Phase Transitions in the Nucleus

Elvira Mukharryamova, Thompson Rivers University

Abstract

Eukaryotic cells organize some of its cellular components into membrane-less compartments through a process called liquid-to-liquid phase separation (LLPS). LLPS-driven compartments, also referred to as biomolecular condensates, emerge from transient interactions between intrinsically disordered proteins (IDPs) and other biomolecules, primarily RNA and DNA. Self-associating IDPs are key regulators of LLPS as they lack a 3-dimensional protein structure due to the abundance of charged, hydrophilic amino acids within its linear protein sequence. This compositional bias enables IDPs to maintain multiple weak interactions that result in selective localization of free-floating cytoplasmic molecules. Under preferable physical conditions, the localized molecules transition from dilute to molecule-rich phase forming a chemically unique gel-like condensate capable of performing biological functions.

Biomolecular condensates are prevalent inside the nucleus of eukaryotic cells and range in size from relatively large nucleoli to tiny nuclear speckles. The advances in recent research showed that phase separated states hold a central role in nucleus organization and functionalization; however, the intricacies of this topic are yet to be explored. In this literature review and the accompanying poster, three instances of biological phase transitions inside the nucleus, including heterochromatin gene regulation, transcriptional regulation by RNA polymerase II and ribosome assembly, will be discussed in detail. Specifically, we interpret the molecular mechanisms and biophysical aspects that form, segregate and localize LLPS condensates in the nuclear space to perform each of three nuclear functions. The purpose of this review is to summarize the existing information on the topic area and build a comprehensive understanding of the complex concept by presenting the information in a structured and coherent manner.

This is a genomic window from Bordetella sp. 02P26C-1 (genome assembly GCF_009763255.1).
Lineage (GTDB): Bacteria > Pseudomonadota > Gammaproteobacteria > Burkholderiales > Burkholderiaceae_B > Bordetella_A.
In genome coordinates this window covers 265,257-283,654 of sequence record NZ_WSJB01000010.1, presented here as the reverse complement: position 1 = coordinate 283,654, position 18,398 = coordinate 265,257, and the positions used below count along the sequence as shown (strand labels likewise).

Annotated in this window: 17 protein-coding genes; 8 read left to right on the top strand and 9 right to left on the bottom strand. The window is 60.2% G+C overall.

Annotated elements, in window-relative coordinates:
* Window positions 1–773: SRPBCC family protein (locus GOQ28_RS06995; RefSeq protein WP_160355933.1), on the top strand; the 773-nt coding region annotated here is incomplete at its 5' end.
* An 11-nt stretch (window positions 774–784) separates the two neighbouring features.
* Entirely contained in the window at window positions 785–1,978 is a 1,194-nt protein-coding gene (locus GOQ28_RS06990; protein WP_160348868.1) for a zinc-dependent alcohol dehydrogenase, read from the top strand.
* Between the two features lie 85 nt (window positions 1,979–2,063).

Mar 30th, 3:05 PM Mar 30th, 3:11 PM

Phase Transitions in the Nucleus

Eukaryotic cells organize some of its cellular components into membrane-less compartments through a process called liquid-to-liquid phase separation (LLPS). LLPS-driven compartments, also referred to as biomolecular condensates, emerge from transient interactions between intrinsically disordered proteins (IDPs) and other biomolecules, primarily RNA and DNA. Self-associating IDPs are key regulators of LLPS as they lack a 3-dimensional protein structure due to the abundance of charged, hydrophilic amino acids within its linear protein sequence. This compositional bias enables IDPs to maintain multiple weak interactions that result in selective localization of free-floating cytoplasmic molecules. Under preferable physical conditions, the localized molecules transition from dilute to molecule-rich phase forming a chemically unique gel-like condensate capable of performing biological functions.

Biomolecular condensates are prevalent inside the nucleus of eukaryotic cells and range in size from relatively large nucleoli to tiny nuclear speckles. The advances in recent research showed that phase separated states hold a central role in nucleus organization and functionalization; however, the intricacies of this topic are yet to be explored. In this literature review and the accompanying poster, three instances of biological phase transitions inside the nucleus, including heterochromatin gene regulation, transcriptional regulation by RNA polymerase II and ribosome assembly, will be discussed in detail. Specifically, we interpret the molecular mechanisms and biophysical aspects that form, segregate and localize LLPS condensates in the nuclear space to perform each of three nuclear functions. The purpose of this review is to summarize the existing information on the topic area and build a comprehensive understanding of the complex concept by presenting the information in a structured and coherent manner.